I know enough about movies to say that this was a really important scene.
There’s nothing like attending a film festival to remind you that you know absolutely nothing about cinema. That was the first thought I had as I took my seat for the Ivy Film Festival’s screening of “Sisterhood of the Night.”
It turned out to be an incredible film, my cinematic ignorance notwithstanding. The premise is that of a modern-day Salem witch trial that grips a sleepy suburban town. A group of girls form a secretive cult called The Sisterhood of the Night, and allegations soon surface that the girls are sexually abusing their recruits. But the girls won’t say anything, because they’ve taken a vow of silence.
The scandal balloons as parents and the local media become involved and misinterpret everything. As it turns out, the Sisterhood’s intent is entirely harmless: The girls are just sharing their secrets and insecurities with each other in a world that doesn’t listen to teenage girls.
The film is beautiful and spooky, with lots of ethereal nighttime scenes of the girls running around through the darkness. The film plays off clichéd high school drama in way that’s both funny and self-aware. The characters are lovable, and the quiet suburban setting gives the whole film a slightly dystopian feel.
All in all I really liked it, but I don’t know shit about movies, so take that with a grain of salt.
The prospect of Jason Segel playing David Foster Wallace was, to put it nicely, daunting. Male college students and literary buffs—the two most vocal cohorts of Wallace fans—did not hesitate to express their chagrin that the stoner comedy fan favorite would be playing the enigmatic and genius Infinite Jest writer. Wallace’s family objected to the movie being made.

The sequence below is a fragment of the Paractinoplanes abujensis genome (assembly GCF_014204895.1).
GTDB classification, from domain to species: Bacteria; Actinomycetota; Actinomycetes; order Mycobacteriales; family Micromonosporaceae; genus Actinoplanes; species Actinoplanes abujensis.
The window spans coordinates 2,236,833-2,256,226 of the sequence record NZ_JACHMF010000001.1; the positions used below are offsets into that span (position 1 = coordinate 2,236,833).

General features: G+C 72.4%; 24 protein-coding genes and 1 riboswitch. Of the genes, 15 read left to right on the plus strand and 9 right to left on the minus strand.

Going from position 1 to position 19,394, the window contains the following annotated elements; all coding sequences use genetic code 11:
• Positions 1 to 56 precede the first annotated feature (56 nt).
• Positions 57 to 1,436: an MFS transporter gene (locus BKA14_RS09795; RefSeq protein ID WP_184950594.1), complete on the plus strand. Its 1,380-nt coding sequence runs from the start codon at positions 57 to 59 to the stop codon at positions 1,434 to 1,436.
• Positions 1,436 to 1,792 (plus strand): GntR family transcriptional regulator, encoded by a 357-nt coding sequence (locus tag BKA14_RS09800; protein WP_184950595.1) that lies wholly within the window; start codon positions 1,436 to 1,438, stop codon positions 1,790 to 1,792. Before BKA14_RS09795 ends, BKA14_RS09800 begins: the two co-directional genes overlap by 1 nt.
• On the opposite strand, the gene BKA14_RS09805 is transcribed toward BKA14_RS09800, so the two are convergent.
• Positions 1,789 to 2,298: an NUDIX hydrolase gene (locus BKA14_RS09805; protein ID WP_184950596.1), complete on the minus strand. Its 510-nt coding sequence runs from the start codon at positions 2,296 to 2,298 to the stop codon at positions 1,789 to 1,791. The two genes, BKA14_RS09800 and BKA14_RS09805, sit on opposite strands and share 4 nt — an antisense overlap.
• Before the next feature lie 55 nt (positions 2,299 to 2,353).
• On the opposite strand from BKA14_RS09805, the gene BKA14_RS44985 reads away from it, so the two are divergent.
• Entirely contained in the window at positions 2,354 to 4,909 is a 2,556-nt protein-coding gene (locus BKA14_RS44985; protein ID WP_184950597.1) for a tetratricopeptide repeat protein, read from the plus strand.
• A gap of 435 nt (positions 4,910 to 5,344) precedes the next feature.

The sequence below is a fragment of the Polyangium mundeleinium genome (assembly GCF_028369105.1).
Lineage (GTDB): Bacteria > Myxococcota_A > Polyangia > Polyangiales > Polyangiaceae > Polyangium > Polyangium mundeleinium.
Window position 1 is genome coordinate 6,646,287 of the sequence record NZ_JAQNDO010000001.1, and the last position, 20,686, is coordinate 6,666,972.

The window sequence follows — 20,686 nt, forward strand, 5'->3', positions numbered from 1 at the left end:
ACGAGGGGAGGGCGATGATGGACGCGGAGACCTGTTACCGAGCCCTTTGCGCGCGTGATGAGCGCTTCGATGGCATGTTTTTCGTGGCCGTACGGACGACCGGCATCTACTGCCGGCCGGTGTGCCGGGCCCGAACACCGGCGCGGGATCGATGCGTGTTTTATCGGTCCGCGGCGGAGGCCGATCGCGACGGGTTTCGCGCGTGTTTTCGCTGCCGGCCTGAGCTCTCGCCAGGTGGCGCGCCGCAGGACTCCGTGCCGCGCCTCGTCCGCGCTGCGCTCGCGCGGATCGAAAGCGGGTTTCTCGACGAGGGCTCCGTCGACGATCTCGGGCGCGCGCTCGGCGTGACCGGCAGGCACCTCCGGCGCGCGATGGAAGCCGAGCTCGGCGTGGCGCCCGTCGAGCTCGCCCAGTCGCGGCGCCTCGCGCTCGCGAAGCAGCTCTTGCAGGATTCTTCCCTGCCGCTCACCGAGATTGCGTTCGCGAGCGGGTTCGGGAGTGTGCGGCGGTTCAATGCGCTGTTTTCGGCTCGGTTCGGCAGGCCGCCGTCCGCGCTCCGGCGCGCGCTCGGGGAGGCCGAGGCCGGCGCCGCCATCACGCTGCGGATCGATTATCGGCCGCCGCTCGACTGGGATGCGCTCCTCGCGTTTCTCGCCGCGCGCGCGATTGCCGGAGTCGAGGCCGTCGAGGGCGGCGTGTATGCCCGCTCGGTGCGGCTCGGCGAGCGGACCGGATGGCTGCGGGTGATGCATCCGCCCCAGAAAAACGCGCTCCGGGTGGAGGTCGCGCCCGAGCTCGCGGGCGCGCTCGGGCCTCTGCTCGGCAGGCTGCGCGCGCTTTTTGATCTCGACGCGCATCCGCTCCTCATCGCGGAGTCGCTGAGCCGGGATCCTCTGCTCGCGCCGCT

Fast forward two years: The End of theTourpremiered at Sundance on January 23 and is yet to be screened elsewhere, making the film an impressive grab on IFF’s part. The first of this week’s IFF screenings showed in the Martinos Auditorium in Granoff last night. The film is slated for a limited release in July. Boasting direction by James Ponsoldt, coming off of his critically acclaimed The Spectacular Now, and with its fair share of controversy, The End of the Tour was, if nothing else, tantalizing.
The good news is that Segel soars above expectations, delivering a surprisingly nuanced performance that brings Wallace’s words to life. And what words they are. The End of the Tour is an adaptation of David Lipsky’s 2010 book Although of Course You End Up BecomingYourself, the true account of Lipsky’s time shadowing Wallace during the last four days of the Infinite Jest book tour.
Playwright Donald Margulies’ screenplay maintains much of the book’s insight. Part hyper-intellectual buddy comedy chock-full of snappy dialogue and witty retorts with its fair share of laughs, part genuinely moving rumination on how writers grasp for meaning through their work, the screenplay is truly driven forward by Wallace’s words.